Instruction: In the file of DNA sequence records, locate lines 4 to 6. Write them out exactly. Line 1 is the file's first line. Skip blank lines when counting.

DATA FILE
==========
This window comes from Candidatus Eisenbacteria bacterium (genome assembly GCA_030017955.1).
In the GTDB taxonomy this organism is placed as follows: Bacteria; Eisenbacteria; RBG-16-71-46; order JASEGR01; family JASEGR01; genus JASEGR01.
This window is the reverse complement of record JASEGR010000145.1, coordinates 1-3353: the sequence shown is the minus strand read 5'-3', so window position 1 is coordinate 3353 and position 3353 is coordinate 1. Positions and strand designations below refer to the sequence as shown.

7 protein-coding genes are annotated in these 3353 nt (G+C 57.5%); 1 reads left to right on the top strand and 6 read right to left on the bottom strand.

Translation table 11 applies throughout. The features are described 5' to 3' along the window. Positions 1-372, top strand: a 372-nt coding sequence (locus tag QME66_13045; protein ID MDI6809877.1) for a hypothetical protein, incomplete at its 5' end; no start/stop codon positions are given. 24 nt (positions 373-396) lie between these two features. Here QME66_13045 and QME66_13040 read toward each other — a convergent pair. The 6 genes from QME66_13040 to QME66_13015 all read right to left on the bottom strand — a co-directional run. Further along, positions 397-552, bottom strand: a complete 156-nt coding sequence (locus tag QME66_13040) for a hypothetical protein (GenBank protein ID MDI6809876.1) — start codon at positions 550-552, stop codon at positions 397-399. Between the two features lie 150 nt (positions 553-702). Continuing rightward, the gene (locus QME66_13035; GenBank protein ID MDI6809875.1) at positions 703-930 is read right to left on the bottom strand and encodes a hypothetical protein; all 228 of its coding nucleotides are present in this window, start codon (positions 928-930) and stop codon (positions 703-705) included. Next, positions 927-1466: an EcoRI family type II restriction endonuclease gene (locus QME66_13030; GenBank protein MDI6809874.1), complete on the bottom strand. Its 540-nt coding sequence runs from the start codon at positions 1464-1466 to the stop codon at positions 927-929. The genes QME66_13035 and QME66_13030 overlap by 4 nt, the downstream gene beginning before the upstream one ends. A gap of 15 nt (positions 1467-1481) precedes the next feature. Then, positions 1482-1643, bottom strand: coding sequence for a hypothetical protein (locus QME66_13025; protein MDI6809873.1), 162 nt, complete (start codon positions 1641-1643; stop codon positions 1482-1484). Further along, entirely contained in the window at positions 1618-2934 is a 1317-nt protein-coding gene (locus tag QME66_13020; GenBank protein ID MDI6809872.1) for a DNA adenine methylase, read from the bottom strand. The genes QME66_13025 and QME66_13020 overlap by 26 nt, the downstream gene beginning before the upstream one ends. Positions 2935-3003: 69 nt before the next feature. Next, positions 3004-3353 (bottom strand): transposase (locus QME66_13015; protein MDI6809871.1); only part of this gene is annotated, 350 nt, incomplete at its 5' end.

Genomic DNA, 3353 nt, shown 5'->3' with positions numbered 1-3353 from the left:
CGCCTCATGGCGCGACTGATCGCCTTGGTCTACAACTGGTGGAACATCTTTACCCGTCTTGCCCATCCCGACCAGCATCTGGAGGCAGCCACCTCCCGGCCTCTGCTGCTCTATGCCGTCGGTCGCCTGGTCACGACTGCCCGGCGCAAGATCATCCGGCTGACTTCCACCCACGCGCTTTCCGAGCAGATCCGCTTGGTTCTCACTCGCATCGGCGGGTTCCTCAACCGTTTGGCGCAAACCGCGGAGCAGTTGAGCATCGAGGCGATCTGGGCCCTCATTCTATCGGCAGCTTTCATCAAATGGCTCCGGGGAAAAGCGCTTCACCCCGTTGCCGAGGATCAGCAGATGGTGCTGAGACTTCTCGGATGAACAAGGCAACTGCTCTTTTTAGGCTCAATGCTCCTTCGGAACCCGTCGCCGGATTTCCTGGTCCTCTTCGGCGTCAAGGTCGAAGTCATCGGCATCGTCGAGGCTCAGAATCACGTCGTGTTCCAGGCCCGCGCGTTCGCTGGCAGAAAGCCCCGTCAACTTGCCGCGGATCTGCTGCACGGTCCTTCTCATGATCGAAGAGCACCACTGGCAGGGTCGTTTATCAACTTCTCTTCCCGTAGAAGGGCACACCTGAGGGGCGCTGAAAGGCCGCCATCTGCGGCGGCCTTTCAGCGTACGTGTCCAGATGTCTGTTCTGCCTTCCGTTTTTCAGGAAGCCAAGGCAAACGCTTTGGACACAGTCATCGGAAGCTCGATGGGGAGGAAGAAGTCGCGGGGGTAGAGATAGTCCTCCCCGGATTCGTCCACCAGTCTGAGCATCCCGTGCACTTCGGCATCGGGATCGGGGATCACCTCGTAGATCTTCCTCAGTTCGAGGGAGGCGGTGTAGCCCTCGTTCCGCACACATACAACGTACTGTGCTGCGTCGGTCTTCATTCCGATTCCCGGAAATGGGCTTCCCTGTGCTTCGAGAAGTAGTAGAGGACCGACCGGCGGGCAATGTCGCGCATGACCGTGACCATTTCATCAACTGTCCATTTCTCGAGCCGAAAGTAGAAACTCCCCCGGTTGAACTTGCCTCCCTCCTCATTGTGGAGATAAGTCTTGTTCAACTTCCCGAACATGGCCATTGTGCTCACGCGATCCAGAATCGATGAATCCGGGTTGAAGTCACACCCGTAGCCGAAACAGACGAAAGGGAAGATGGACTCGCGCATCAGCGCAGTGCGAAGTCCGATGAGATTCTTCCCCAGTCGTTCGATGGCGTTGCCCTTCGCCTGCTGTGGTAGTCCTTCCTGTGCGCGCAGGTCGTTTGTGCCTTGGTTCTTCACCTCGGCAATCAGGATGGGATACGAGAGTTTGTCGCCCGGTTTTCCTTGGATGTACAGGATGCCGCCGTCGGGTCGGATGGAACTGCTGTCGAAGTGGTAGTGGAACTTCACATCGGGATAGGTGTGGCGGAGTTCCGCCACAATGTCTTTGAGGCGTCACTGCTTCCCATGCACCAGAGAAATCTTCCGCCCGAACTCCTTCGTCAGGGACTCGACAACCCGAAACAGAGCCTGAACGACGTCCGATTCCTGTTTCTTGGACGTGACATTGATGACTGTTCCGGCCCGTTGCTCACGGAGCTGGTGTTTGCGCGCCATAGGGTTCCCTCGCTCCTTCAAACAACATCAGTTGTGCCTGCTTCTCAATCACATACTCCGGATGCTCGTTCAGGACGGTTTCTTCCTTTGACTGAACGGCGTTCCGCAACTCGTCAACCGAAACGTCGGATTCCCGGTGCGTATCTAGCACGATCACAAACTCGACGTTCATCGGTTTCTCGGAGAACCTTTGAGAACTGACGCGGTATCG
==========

7 protein-coding genes are annotated in these 3353 nt (G+C 57.5%); 1 reads left to right on the top strand and 6 read right to left on the bottom strand.

Translation table 11 applies throughout. The features are described 5' to 3' along the window. Positions 1-372, top strand: a 372-nt coding sequence (locus tag QME66_13045; protein ID MDI6809877.1) for a hypothetical protein, incomplete at its 5' end; no start/stop codon positions are given. 24 nt (positions 373-396) lie between these two features. Here QME66_13045 and QME66_13040 read toward each other — a convergent pair. The 6 genes from QME66_13040 to QME66_13015 all read right to left on the bottom strand — a co-directional run. Further along, positions 397-552, bottom strand: a complete 156-nt coding sequence (locus tag QME66_13040) for a hypothetical protein (GenBank protein ID MDI6809876.1) — start codon at positions 550-552, stop codon at positions 397-399. Between the two features lie 150 nt (positions 553-702). Continuing rightward, the gene (locus QME66_13035; GenBank protein ID MDI6809875.1) at positions 703-930 is read right to left on the bottom strand and encodes a hypothetical protein; all 228 of its coding nucleotides are present in this window, start codon (positions 928-930) and stop codon (positions 703-705) included. Next, positions 927-1466: an EcoRI family type II restriction endonuclease gene (locus QME66_13030; GenBank protein MDI6809874.1), complete on the bottom strand. Its 540-nt coding sequence runs from the start codon at positions 1464-1466 to the stop codon at positions 927-929. The genes QME66_13035 and QME66_13030 overlap by 4 nt, the downstream gene beginning before the upstream one ends. A gap of 15 nt (positions 1467-1481) precedes the next feature. Then, positions 1482-1643, bottom strand: coding sequence for a hypothetical protein (locus QME66_13025; protein MDI6809873.1), 162 nt, complete (start codon positions 1641-1643; stop codon positions 1482-1484). Further along, entirely contained in the window at positions 1618-2934 is a 1317-nt protein-coding gene (locus tag QME66_13020; GenBank protein ID MDI6809872.1) for a DNA adenine methylase, read from the bottom strand. The genes QME66_13025 and QME66_13020 overlap by 26 nt, the downstream gene beginning before the upstream one ends. Positions 2935-3003: 69 nt before the next feature. Next, positions 3004-3353 (bottom strand): transposase (locus QME66_13015; protein MDI6809871.1); only part of this gene is annotated, 350 nt, incomplete at its 5' end.

Genomic DNA, 3353 nt, shown 5'->3' with positions numbered 1-3353 from the left: